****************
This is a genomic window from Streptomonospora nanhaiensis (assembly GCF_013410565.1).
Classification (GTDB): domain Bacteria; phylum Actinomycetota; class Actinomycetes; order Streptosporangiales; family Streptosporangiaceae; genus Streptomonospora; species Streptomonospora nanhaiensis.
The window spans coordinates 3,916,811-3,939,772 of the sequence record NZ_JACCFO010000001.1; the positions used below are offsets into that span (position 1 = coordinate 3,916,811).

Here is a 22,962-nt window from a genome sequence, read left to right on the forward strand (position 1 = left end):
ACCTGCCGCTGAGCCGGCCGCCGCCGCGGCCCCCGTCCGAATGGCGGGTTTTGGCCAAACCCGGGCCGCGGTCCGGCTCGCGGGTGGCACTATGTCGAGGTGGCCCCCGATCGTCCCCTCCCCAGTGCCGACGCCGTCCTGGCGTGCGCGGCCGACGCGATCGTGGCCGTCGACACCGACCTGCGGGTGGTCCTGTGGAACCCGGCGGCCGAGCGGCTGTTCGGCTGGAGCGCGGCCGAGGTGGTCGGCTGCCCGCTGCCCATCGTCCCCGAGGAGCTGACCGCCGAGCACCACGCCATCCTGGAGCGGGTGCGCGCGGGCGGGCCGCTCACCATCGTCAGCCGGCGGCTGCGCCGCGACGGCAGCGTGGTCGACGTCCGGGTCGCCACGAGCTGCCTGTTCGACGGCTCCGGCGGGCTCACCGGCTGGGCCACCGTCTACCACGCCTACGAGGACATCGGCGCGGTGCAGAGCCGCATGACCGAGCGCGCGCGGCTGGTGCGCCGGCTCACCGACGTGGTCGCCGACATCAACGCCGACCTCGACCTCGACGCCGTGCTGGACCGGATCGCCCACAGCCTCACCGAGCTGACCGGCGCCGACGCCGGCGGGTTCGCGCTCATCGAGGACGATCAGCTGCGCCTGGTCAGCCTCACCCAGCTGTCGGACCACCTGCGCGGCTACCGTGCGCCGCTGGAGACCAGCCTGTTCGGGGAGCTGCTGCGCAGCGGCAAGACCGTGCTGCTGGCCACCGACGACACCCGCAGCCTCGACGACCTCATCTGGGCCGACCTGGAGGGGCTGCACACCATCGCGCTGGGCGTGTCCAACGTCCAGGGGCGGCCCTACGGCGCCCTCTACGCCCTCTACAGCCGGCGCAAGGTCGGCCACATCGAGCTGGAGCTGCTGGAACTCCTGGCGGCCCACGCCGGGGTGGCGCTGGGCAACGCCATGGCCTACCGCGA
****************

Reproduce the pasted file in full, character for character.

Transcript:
This is a genomic window from Streptomonospora nanhaiensis (assembly GCF_013410565.1).
Classification (GTDB): domain Bacteria; phylum Actinomycetota; class Actinomycetes; order Streptosporangiales; family Streptosporangiaceae; genus Streptomonospora; species Streptomonospora nanhaiensis.
The window spans coordinates 3,916,811-3,939,772 of the sequence record NZ_JACCFO010000001.1; the positions used below are offsets into that span (position 1 = coordinate 3,916,811).

Here is a 22,962-nt window from a genome sequence, read left to right on the forward strand (position 1 = left end):
ACCTGCCGCTGAGCCGGCCGCCGCCGCGGCCCCCGTCCGAATGGCGGGTTTTGGCCAAACCCGGGCCGCGGTCCGGCTCGCGGGTGGCACTATGTCGAGGTGGCCCCCGATCGTCCCCTCCCCAGTGCCGACGCCGTCCTGGCGTGCGCGGCCGACGCGATCGTGGCCGTCGACACCGACCTGCGGGTGGTCCTGTGGAACCCGGCGGCCGAGCGGCTGTTCGGCTGGAGCGCGGCCGAGGTGGTCGGCTGCCCGCTGCCCATCGTCCCCGAGGAGCTGACCGCCGAGCACCACGCCATCCTGGAGCGGGTGCGCGCGGGCGGGCCGCTCACCATCGTCAGCCGGCGGCTGCGCCGCGACGGCAGCGTGGTCGACGTCCGGGTCGCCACGAGCTGCCTGTTCGACGGCTCCGGCGGGCTCACCGGCTGGGCCACCGTCTACCACGCCTACGAGGACATCGGCGCGGTGCAGAGCCGCATGACCGAGCGCGCGCGGCTGGTGCGCCGGCTCACCGACGTGGTCGCCGACATCAACGCCGACCTCGACCTCGACGCCGTGCTGGACCGGATCGCCCACAGCCTCACCGAGCTGACCGGCGCCGACGCCGGCGGGTTCGCGCTCATCGAGGACGATCAGCTGCGCCTGGTCAGCCTCACCCAGCTGTCGGACCACCTGCGCGGCTACCGTGCGCCGCTGGAGACCAGCCTGTTCGGGGAGCTGCTGCGCAGCGGCAAGACCGTGCTGCTGGCCACCGACGACACCCGCAGCCTCGACGACCTCATCTGGGCCGACCTGGAGGGGCTGCACACCATCGCGCTGGGCGTGTCCAACGTCCAGGGGCGGCCCTACGGCGCCCTCTACGCCCTCTACAGCCGGCGCAAGGTCGGCCACATCGAGCTGGAGCTGCTGGAACTCCTGGCGGCCCACGCCGGGGTGGCGCTGGGCAACGCCATGGCCTACCGCGA